Wandering Camera

Album 297
(Translated b
y Vlad)


In the last album we wandered near the Volodarsky Bridge.
Today we shall walk a little further - down the Ivanovskaya Street, toward the Moskovskaya metro. We shall cover Glory Avenue slightly.


Ivanovskaya Street begins almost from the bridge, with two identical post-Stalin houses constructed in1960.

On the right..

.. and on the left
The beginning of the street is built interestingly. All the houses are from Stalins times, but they dont look like Moscovsky Avenue. It makes an absolutely different impression.

To tell the truth, as I was prompted, there are two similar houses of the same architects at a corner of Blagodatnaya Street and the Moscovsky Avenue.

Building of the street was conducted by E.A.Levinson, I.I.Fomin and S.I.Evdokimov project before WWII (before 1937).
These columns are especially expressive.
Reflection in a shop-window.
The signboard has remained since Soviet times.
I would say that the general feature of all these buildings is a prevalence of vertical elements.

It is necessary to note, that these houses were severely criticized because the columns and loggias shadow the windows, causing the interior to be dark.

As to the streets name "Ivanovskaya" it has been known as such since 1896 but why it was named so, it is not clear.

One version is that it was named after the local land owner.

Further down the street there are more recent panel houses (122 and 123 blocks on sides of the street).

They are interesting because they are the first typical panel houses in Leningrad. The apartments there are still full-sized. The height of the ceiling is 3 meters, and the kitchens are large.

Later "khrushevkas" (houses of Khrushchevs era), are well known for their low ceilings and absolutely small apartments.

These were built in 1956-1959 by D.S.Goldgor's project.
Local living creature.

Typical, striped.

It is interesting, from whence we have exactly such striped cats here? (Ed. During the blockade of the city in WWII all animals and birds were, out of necessity, consumed).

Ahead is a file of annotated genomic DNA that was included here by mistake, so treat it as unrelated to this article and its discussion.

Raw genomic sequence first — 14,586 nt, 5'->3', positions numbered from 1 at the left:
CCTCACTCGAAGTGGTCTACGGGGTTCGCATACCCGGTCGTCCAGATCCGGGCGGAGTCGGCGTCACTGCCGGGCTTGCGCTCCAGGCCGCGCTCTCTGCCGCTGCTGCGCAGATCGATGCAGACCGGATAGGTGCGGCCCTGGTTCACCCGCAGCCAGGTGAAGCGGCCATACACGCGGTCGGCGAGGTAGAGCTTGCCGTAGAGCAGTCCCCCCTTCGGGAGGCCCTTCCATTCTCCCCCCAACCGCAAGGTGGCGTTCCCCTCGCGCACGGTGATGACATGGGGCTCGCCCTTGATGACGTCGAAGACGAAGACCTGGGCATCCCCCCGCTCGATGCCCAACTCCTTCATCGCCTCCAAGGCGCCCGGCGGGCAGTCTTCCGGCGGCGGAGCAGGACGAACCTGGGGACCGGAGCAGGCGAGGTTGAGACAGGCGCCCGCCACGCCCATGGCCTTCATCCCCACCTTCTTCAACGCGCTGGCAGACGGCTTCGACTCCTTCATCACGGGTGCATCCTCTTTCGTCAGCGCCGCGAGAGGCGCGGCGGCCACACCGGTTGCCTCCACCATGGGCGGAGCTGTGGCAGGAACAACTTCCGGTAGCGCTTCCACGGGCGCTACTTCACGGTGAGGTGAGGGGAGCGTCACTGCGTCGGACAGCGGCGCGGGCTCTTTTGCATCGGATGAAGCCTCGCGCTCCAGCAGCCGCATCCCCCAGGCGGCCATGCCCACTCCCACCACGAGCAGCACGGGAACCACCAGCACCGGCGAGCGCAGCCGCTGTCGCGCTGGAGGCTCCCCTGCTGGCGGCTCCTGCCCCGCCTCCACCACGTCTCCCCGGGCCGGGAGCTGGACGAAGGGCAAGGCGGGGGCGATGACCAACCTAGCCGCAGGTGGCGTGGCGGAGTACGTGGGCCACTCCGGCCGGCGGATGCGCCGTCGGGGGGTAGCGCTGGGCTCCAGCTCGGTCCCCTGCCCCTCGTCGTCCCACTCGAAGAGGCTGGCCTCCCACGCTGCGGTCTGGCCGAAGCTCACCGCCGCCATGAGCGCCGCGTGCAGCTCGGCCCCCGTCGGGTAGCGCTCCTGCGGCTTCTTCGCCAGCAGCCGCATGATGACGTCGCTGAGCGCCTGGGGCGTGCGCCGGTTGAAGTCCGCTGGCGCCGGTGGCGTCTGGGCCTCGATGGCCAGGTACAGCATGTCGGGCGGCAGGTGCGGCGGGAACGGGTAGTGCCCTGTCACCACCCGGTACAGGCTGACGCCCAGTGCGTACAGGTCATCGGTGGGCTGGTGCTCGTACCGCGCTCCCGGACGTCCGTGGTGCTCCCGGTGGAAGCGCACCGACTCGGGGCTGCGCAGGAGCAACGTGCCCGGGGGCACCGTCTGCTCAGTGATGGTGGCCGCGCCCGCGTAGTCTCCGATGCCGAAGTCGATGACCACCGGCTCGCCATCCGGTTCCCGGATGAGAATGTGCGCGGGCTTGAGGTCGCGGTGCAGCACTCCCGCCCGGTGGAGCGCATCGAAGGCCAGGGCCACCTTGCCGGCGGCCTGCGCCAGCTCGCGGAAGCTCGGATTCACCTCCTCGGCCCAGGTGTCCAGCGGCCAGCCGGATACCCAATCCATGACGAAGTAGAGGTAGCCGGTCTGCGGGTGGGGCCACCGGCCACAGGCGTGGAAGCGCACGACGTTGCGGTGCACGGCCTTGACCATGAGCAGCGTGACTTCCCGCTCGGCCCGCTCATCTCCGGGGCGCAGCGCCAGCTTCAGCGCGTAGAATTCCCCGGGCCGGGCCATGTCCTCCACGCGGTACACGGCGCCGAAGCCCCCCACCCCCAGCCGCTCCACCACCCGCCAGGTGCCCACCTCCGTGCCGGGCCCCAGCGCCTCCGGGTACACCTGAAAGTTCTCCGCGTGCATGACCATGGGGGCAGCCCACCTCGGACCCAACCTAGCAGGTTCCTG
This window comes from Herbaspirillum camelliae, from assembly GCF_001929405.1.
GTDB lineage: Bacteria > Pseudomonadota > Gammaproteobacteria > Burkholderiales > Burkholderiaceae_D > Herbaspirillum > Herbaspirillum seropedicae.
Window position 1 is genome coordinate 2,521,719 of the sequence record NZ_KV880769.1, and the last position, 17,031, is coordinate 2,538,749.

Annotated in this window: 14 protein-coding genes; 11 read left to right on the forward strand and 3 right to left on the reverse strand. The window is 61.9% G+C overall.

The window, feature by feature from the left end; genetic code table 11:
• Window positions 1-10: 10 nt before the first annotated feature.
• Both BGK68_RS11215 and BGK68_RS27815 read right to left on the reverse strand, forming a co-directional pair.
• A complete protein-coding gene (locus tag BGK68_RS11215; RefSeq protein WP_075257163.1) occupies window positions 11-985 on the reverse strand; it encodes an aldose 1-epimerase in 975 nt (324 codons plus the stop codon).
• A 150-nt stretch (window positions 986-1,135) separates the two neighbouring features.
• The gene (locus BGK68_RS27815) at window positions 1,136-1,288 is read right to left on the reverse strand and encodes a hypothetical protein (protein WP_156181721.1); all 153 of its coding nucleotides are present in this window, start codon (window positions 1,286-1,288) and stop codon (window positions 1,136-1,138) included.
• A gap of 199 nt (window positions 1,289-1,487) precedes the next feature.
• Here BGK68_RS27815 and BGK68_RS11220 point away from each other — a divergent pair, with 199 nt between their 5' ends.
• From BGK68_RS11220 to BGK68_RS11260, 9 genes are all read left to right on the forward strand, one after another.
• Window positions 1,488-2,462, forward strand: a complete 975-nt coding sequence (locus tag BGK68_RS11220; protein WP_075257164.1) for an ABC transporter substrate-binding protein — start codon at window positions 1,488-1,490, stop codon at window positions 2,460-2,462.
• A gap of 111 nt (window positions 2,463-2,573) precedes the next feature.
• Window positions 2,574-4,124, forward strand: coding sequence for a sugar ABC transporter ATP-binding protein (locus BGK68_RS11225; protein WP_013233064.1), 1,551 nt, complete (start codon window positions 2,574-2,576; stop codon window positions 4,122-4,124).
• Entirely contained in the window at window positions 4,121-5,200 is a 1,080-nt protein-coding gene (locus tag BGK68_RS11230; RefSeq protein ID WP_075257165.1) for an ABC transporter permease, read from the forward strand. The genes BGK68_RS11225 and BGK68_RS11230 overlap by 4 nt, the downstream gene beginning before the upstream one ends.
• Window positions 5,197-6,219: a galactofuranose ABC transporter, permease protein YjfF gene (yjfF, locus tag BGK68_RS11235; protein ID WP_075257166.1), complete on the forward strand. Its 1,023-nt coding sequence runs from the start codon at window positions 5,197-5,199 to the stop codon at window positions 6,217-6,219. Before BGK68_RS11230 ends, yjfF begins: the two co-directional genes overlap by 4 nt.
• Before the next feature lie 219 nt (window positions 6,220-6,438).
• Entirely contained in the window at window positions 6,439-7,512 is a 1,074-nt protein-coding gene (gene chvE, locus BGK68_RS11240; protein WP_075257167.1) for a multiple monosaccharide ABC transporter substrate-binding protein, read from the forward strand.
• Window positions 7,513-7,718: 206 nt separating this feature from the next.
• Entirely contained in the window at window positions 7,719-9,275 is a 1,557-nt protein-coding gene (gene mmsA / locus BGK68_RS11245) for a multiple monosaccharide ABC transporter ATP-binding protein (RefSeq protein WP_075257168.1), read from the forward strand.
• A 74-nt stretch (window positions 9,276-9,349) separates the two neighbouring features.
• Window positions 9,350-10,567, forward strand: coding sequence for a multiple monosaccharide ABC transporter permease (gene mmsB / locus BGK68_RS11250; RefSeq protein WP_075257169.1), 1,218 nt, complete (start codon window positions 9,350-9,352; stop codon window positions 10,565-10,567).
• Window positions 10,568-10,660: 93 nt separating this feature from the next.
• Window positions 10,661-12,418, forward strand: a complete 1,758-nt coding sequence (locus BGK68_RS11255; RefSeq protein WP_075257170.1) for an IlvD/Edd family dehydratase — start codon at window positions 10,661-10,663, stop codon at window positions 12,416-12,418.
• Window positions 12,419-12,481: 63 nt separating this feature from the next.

Stories go that supposedly, in the end or after blockade [of Leningrad (SPb) in Second World War], the cats were brought here from Yaroslavl in convoy. However it is no more than legend, in my opinion.

Further along, the huge viaduct spans railway tracks and a highway.
The viaduct was opened for traffic in 1974. At that time, it was the longest in the USSR.

There are quite good views from it.

The lake is called "Belevsky Kariyer" as the district around was called "Belevskoye pole (field) (Belevsky Avenue is near now).
This lake has two names; other name of this lake is "Ivanovsky Kariyer".

The viaduct is decorated with two obelisks on the sides of a road.
One is devoted to the Patriotic War of 1941-45. Another - is less obvious.
Figures "1901" relate to the so-called Obukhovskaya Oborona (defence) - the armed strike on Obukhovsky factory. There is also Obuhovskaya Oborona Avenue.
1905 is a date of the first Russian revolution.
Further the viaduct passes directly above tracks, near Sankt-Peterburg-Sortirovochnaja-Moskovskaya station.
On the lateral tracks it is possible to see a couple of steam locomotives.

This is - "P-36" ("Pobeda (Victory)") the last passenger steam locomotive issued in the USSR (production ceased 1956).

And this as I was informed by readers, is the freight steam locomotive of the "SO" series ("Sergo Ordzhonikidze"). It was made at the Bryansk factory from 1936 onwards. Such steam locomotive (maybe the same?) carried the Soviet delegation to the Potsdam conference. Comrade Stalins train consisted of armoured cars and was too heavy for a common locomotive.

With fresh paint, I shall suppose, that both steam locomotives are the future exhibits of the museum at the Varshavsky station.

This is a special diesel locomotive for service of a tracks.
Levers in a picture are going upwards - downwards. Hammering and compacting gravel under sleepers is carried out so.
Here the viaduct comes to an end, and the Glory Avenue begins.
This area is more modern. The houses pictured were built in the end of 1960, and the beginning 1970.
Semi dismantled paramilitary equipment is parked at the end of a viaduct.
These three houses were constructed in the first half 1980, approximately.
We will continue walking in these places but at another time. Its too far and difficult for me to reach there :)




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